In 2 weeks I am going to purchase fish at a hatchery about 2 hours away, has anyone ever transport fish that far and if so how did you do it, will be getting 200 hybrid bluegill and a 100 regular bluegill and 5 grass carp
Ask the hatchery how they prepare the fish for pick-up.
If they don't do it the way I described, then you'll need to prepare differently, and like tim k suggests, you may need to address some mobile aeration as well as some temperature control.
Further, if you go with something like a larger cooler, it may help to put some kind of soft barrier against the walls as I've seen many fish with injuries from bumping up against fish tank walls during transport; this was more for mature fish though.
Excerpt from Robert Crais' "The Monkey's Raincoat:" "She took another microscopic bite of her sandwich, then pushed it away. Maybe she absorbed nutrients from her surroundings."
If you can keep the bags inside the vehicle in the A/C you should be fine. LIke Sunil said, you have to acclimate the fish to the water they are going in, like you float the bags in an aquarium to acclimate the fish. Water temps have to be pretty close to being the same before you release them.
These guys are giving good advice about transporting. That’s part of the trick. The next is acclimating them to the new water temps. Float them until the water temps are within 5 degrees of each other at the maximum. Watch for stressed fish if they start running out of O2.
It's not about the fish. It's about the pond. Take care of the pond and the fish will be fine. PB subscriber since before it was in color.
Without a sense of urgency, Nothing ever gets done.
Boy, if I say "sic em", you'd better look for something to bite. Sam Shelley Rancher and Farmer Muleshoe Texas 1892-1985 RIP
We just stocked 110 trout ranging from 4" - 12". Our travel distance and time was about 5 1/2 hours. I have a 300 gallon water tank I put in my truck box and under advise of the hatchery I took my oxygen bottle off my torch, secured it in the box and set the regulator to the correct pressure for a small diffuser the hatchery sold me. Worked great.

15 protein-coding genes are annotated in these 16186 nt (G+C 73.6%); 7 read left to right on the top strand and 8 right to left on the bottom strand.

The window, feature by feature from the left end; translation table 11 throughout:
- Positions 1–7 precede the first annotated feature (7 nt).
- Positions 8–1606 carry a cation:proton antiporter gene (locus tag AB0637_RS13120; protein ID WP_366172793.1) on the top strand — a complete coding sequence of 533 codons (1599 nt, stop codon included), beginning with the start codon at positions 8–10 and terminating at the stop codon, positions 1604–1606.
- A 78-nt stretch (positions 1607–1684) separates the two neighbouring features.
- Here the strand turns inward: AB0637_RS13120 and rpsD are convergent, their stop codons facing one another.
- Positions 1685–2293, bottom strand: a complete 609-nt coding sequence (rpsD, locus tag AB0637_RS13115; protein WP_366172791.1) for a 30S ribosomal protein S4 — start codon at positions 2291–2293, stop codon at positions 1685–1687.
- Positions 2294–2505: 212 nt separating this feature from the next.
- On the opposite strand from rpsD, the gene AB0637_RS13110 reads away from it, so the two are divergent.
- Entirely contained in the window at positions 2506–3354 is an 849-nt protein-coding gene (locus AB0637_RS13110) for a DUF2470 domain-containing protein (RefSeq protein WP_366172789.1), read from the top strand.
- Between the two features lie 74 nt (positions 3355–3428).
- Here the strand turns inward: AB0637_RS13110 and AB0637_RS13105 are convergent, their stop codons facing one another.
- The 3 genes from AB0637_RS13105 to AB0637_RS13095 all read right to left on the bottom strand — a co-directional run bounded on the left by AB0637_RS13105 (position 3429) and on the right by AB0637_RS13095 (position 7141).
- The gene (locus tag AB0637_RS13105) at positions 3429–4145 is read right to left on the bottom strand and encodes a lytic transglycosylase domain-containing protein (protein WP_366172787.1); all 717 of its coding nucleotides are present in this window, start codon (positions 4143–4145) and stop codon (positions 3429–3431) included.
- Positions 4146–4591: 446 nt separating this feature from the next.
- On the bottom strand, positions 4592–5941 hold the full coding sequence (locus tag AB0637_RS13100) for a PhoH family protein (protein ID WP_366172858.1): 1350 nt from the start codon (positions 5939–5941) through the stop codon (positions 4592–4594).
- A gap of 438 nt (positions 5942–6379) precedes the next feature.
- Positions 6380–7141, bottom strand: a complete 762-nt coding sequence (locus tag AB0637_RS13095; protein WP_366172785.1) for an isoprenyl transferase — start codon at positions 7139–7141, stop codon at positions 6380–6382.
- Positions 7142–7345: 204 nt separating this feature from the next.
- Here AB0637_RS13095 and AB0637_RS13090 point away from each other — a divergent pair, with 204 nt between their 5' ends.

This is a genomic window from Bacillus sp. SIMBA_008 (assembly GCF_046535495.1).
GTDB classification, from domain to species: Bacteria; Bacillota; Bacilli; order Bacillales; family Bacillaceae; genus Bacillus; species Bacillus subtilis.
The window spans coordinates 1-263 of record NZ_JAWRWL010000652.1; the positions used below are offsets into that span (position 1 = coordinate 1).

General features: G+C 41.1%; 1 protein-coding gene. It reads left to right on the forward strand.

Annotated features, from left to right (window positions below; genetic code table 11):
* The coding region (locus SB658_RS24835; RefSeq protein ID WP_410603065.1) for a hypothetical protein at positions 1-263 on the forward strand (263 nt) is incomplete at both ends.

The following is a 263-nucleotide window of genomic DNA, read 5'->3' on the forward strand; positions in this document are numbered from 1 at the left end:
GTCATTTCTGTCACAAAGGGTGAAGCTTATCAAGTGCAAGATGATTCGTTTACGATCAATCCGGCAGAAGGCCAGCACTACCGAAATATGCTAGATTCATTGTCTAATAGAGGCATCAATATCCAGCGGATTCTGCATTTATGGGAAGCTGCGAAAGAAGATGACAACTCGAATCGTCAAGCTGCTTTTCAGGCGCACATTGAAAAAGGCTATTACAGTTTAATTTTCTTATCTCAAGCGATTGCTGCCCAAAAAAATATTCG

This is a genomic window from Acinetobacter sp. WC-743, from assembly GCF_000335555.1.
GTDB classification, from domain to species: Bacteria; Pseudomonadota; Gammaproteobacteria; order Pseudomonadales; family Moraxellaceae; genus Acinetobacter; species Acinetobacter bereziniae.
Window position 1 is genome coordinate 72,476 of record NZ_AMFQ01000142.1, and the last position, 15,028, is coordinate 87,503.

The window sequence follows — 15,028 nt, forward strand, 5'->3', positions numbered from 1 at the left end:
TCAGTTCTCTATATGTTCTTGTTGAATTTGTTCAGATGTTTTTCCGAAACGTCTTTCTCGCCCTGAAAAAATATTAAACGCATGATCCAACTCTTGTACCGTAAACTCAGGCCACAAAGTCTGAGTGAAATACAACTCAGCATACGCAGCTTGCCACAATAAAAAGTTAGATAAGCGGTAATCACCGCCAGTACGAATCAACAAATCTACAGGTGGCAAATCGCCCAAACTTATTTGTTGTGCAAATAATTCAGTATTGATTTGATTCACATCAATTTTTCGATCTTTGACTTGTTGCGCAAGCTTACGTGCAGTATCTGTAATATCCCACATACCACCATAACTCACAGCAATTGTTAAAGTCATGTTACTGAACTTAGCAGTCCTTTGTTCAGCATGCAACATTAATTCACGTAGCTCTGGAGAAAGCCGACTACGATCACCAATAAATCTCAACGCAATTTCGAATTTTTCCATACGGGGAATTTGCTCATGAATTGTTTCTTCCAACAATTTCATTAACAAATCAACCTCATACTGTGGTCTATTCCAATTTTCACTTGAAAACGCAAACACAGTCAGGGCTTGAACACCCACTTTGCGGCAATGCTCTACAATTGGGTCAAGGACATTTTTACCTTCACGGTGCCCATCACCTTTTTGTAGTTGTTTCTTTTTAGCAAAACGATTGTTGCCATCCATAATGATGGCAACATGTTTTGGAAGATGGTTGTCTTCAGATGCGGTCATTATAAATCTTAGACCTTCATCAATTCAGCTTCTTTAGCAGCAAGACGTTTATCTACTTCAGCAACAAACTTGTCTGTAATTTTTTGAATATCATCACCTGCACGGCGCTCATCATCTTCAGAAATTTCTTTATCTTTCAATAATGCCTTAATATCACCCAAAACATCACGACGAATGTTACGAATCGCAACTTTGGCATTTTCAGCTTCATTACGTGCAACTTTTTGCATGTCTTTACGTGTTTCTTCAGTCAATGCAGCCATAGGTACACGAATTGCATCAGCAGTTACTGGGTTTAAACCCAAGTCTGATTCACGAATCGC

What esshup said. My boss and I took a load of CNBG to Bowie one year. We used a 3/4 full 240 gallon tote on a trailer, and we were sea sick from the sloshing by the time we got there.
How did the CNBG do when you released them in the pond? Did the rough ride cause a high mortality rate?
I agree with esshup that full tanks are best, but the trade off is that you don't have any air in the top of the tank for the extra oxygen needed to get the fish to their destination.
I am just trying to figure out "best practices" for when people on PB don't have a professional hauling the fish.
The air on top of the water won't do much, you really need to run pure O2, a pressure control valve and a flow meter along with an aeration stone to properly transport fish. You can get away with not using O2 if the fish load is very light and the trip isn't long, but with today's fuel costs it's probably cheaper to buy the fish and have them delivered.
At the very least use a pump and a spray bar in a cooler.
There are air stones specifically for O2, and there are air stones for air. The air stones for O2 aren't supposed to be used at over 40 psi., and you need to turn down the volume of O2 or you could harm the fish.